DNF Q&A: The Omen Machine by Terry Goodkind

The Omen Machine by Terry Goodkind

Title: The Omen Machine

Author: Terry Goodkind

Series: Richard and Kahlan #1

Genre: Fantasy

Rating: DNF

The Overview: #1 New York Times-bestselling author Terry Goodkind returns to the lives of Richard Rahl and Kahlan Amnell—in a compelling tale of a new and sinister threat to their world. In addition to concluding the Sword of Truth series, The Omen Machine also launches the new series of “Richard and Kahlan.


The Q&A:

This is a reviewing feature I’ve been eyeballing on one of my favorite book blogs There Were Books Involved for a couple years now because I think it’s an excellent way to talk about an unfinished book fairly. I’m incredibly grateful because Nikki (the brains behind the blog, who has a most excellent name)  kindly allowed me to steal the idea and questions for my own blog. As my list of “amazing books to read” continues to grow, I find I have less and less time and patience to devote to the books I’m just not enjoying. I never would have considered DNFing a book ten years ago, but then I came across a quote, “Read the best books first, for you might not have the chance to read them all,” and have since made it my personal mantra. So let the Q&A begin!

I’m a Richard and Kahlan fan to the point where my unborn child would’ve been named “Kaylen” had he been a girl, thereby representing my all-time favorite female character from anything I’ve ever read. If that’s not fangirl enough to show my passion for elements of this series, I don’t know what is. I was willing to overlook the Pillars of Creation because I thought the Chainfire trilogy really redeemed the ending of the saga. Heck, I was even willing to overlook the uninspiring prequel The First Confessor, but finally have to admit that this series is no longer doing anything for me. Omen Machine lacked everything that once made the series special. I’ll elaborate:

Did you really give the Omen Machine a chance?

I think so – I read at least half of the book, if not more, before deciding to put it down.

Have you enjoyed other books in the same genre before?

Emphatically, YES! Fantasy is my favorite genre and I still consider the Sword of Truth series a must-read for fellow fanatics.

What ultimately made you stop reading?

I mentioned above that I feel the series has reached a point where it no longer contains the elements that made it special, and unfortunately it also exacerbated all the things I’ve criticized it for. For examples, Omen Machine lacked a sense of adventure and discovery (not to mention world building), didn’t have a clear purpose to the story (or villain, as far as I read), had zero romantic tension/love story, and really didn’t give the characters much to do other than stand around and argue over magical theory. And argue they did… holy shit.

Goodkind has always been accused of needlessly beating his readers over the head with concepts that are fairly simple to grasp. In Omen Machine, there was essentially nothing other than theory and concept driving the plot, and the resulting tirade of repetitive dialogue was enough to make me pull my hair out (and don’t even get me started on the ten page argument the characters had over how to implement a card catalog system in the palace library). It’s like Richard had to say everything four different ways before he was completely satisfied, then a talking-head character would step in and say “what you mean?” and he’d proceed to explain it four more ways. Then, another character would jump in and add one more tiny nuance of a fact and the whole cycle would start all over again. After one such scene went on for over twenty pages, I decided they had about ten more to finish the conversation and continue the plot before I got fed up. After another dozen more had passed with no end in sight, I’d had enough! I put the book down. For all I know the characters beat each other into bloody pulps with all the explanations. I just knew I didn’t want to risk joining them.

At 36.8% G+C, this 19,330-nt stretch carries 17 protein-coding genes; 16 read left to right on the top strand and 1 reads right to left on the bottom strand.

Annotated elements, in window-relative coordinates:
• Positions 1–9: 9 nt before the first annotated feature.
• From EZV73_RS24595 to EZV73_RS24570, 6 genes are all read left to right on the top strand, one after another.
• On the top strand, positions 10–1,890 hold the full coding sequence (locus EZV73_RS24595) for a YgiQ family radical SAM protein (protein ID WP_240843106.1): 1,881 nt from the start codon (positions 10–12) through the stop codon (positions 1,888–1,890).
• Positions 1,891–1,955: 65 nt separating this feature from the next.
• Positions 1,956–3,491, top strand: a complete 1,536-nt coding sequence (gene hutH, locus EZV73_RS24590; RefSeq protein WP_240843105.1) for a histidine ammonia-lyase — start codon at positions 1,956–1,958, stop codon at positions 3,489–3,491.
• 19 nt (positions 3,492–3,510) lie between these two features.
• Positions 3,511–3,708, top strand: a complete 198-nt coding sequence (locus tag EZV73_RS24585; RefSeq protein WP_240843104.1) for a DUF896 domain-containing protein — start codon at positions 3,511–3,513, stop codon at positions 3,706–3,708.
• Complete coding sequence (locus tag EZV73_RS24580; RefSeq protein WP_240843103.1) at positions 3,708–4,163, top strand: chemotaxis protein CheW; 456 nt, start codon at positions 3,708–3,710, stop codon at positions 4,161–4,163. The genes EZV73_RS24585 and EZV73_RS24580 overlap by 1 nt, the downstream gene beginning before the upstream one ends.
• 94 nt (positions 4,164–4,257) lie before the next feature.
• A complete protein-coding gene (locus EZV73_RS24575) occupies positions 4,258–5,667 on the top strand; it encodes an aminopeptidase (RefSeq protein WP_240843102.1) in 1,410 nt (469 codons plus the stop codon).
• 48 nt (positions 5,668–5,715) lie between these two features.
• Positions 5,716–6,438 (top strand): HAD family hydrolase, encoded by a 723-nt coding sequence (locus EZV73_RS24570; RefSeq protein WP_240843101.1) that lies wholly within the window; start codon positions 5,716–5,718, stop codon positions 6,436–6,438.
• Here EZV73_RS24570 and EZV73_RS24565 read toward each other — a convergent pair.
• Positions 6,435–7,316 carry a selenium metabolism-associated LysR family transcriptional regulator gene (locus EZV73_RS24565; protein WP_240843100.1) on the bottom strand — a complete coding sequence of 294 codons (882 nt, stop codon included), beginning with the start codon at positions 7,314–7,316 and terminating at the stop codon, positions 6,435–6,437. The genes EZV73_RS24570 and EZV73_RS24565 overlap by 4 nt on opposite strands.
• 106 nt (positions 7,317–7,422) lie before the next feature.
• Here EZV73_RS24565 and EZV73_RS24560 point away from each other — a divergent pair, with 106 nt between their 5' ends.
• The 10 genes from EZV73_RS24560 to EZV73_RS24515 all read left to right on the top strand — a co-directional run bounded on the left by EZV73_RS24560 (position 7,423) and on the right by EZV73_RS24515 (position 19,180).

This is harsh, but I’m really disappointed in Goodkind. Omen Machine came across as self-indulgent and lazy – it always takes more effort to edit your work down to something concise (which this book desperately needed) than it does to add more detail. But then, cutting out all of the needless repetition would mean he wouldn’t have been anywhere near his word count and would’ve had to replace the vacancies with things like, I don’t know, storytelling and plot advancement. That’s a scathing as you’ll probably ever hear me get, but I just expected so much more at this point and he really let me down.

Was there anything you liked about Omen Machine?

Frankly, no.

Would you read anything else by this author?

Yeah, I actually would if he started a new fantasy series with fresh concepts and characters. I feel like part of his problem with this novel was trying to extrapolate more from the story that had nothing else left to give.

So you DNF’d the book – would you still recommend it?

I definitely still recommend the Sword of Truth series, but unless you just can’t stand not having a new book with Richard and Kahlen’s names in the text, I’d say skip this one. Honestly, I thought the ending to the SoT series was really satisfying, so I’m going to continue pretending like the saga actually ended there.

Other books you might like better:

by Niki Hawkes

One comment on “DNF Q&A: The Omen Machine by Terry Goodkind

  1. Pingback: Coming Soon: Silence Fallen by Patricia Briggs | The Obsessive Bookseller

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